Validation and Usefulness of a Computer-Assisted Cup-Positioning System in Total Hip Arthroplasty

Parratte, Sebastien; Argenson, Jean-Noel A.
March 2007
Journal of Bone & Joint Surgery, American Volume;Mar2007, Vol. 89-A Issue 3, p494
Academic Journal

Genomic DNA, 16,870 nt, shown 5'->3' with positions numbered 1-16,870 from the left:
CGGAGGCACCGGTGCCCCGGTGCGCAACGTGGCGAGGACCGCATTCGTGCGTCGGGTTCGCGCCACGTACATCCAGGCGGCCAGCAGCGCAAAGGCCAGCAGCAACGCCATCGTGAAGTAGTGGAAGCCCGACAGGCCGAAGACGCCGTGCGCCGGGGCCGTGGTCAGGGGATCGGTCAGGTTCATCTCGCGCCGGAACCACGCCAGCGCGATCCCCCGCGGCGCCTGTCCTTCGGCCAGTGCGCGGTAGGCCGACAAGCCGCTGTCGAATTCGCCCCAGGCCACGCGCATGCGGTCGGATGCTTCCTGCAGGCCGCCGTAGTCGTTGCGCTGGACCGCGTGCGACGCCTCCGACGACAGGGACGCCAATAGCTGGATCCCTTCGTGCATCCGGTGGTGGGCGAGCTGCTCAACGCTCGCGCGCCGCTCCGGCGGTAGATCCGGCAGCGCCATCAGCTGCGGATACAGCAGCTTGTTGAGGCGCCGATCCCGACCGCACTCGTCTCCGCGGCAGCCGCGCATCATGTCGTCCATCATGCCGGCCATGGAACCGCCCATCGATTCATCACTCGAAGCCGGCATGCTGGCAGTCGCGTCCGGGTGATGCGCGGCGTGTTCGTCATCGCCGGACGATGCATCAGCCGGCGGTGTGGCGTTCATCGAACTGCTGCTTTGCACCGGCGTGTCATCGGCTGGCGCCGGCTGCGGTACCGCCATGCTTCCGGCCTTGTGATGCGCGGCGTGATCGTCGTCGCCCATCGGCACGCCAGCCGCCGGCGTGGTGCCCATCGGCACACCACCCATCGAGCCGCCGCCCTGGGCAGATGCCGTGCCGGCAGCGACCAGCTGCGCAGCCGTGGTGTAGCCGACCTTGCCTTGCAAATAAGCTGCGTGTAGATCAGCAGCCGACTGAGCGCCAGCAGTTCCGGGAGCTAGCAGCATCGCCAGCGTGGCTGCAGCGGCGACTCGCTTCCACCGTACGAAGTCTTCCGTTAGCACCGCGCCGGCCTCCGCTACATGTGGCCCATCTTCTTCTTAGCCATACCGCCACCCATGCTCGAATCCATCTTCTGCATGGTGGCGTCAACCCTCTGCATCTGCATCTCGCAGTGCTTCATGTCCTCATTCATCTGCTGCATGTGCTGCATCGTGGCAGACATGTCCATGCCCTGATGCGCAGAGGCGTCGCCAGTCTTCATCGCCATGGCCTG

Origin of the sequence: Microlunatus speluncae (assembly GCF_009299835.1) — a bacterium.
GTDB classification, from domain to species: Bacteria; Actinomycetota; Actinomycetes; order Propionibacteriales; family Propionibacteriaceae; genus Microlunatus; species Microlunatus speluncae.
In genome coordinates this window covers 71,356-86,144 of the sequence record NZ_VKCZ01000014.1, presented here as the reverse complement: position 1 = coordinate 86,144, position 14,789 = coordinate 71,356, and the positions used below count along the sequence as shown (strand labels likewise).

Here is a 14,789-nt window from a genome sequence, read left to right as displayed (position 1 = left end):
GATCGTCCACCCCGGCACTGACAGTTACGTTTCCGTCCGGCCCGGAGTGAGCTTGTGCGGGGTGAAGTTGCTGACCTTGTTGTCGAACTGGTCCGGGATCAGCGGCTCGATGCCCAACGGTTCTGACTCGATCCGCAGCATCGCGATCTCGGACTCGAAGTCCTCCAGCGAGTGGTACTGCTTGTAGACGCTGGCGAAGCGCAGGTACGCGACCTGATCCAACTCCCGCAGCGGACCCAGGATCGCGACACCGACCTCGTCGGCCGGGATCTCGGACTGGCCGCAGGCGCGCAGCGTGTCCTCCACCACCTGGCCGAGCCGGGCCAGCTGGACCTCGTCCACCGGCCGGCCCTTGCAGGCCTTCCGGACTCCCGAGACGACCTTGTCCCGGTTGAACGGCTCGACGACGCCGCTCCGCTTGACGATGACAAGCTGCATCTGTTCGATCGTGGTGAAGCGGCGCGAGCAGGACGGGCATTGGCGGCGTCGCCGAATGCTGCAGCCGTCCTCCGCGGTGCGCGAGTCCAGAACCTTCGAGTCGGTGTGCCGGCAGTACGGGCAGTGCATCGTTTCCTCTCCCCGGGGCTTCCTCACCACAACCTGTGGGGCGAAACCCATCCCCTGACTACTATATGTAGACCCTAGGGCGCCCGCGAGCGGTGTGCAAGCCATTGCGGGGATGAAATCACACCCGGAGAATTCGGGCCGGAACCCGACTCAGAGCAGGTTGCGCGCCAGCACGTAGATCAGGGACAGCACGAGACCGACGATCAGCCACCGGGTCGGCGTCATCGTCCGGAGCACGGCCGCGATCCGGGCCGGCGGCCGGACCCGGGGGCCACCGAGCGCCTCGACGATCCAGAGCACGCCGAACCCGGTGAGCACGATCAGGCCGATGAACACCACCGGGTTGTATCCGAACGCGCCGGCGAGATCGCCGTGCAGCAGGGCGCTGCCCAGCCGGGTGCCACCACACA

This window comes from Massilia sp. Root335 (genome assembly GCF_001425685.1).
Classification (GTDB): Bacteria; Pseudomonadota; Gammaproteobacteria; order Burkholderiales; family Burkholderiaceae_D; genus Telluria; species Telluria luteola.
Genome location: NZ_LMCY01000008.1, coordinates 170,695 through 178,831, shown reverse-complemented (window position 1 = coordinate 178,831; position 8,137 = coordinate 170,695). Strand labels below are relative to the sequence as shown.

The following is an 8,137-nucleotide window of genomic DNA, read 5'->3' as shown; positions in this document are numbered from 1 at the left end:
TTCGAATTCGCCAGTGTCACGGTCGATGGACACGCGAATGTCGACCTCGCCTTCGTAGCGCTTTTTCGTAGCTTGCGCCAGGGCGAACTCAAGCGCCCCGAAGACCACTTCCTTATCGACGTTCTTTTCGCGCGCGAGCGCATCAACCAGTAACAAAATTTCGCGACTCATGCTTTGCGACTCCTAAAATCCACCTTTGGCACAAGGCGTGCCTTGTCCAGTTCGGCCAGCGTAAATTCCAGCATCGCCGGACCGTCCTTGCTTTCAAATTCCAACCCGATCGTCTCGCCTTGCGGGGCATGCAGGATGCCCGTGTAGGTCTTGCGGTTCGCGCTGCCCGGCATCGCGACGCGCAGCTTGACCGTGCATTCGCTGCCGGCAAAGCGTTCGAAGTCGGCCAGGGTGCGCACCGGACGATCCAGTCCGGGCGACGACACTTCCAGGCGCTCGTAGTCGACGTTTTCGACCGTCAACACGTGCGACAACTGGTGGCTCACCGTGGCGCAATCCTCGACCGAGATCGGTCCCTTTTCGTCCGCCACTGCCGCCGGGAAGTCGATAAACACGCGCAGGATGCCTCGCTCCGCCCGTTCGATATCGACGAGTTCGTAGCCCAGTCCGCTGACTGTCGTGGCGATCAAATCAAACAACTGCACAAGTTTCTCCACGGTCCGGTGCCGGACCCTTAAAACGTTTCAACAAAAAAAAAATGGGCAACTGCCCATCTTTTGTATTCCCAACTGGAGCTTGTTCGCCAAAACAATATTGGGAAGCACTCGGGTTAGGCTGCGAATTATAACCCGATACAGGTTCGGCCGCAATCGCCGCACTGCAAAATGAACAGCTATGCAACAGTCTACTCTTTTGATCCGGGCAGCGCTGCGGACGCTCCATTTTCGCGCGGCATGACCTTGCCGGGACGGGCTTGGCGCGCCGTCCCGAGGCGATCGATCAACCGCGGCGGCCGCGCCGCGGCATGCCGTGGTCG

Background: Malpositioning of the acetabular component during total hip arthroplasty increases the risk of dislocation, reduces the range of motion, and can be responsible for early wear and loosening. The purpose of this study was to compare computer-assisted with freehand insertion of the acetabular component. Methods: A randomized, controlled, matched prospective study of two groups of thirty patients each was performed. In the first group, cup positioning was assisted by an imageless computer-assisted surgical system based on bone morphing. In the control group, the cup was placed freehand. All of the patients were operated on by the same surgeon through an anterolateral approach. Cup anteversion and abduction angles were measured on three-dimensional computed tomography reconstructions postoperatively for each patient by an independent observer using special cup-evaluation software. Results: There were sixteen men and fourteen women in each group, and the mean body-mass index was approximately 25 in each group. The computer-assisted procedure took a mean of twelve minutes longer than the freehand procedure. Fifty-seven percent (seventeen) of the thirty cups placed freehand and 20% (six) of the thirty in the computer- assisted group were outside of the defined safe zone (outliers). This difference was significant (p = 0.002). There were no differences between the computer-assisted group and the freehand-placement group with regard to the mean abduction and anteversion angles, but there was a significant heterogeneity of variances, with the lowest variations in the computer-assisted group. Conclusions: Use of an imageless navigation system can improve cup positioning in total hip arthroplasty by reducing the percentage of outliers.


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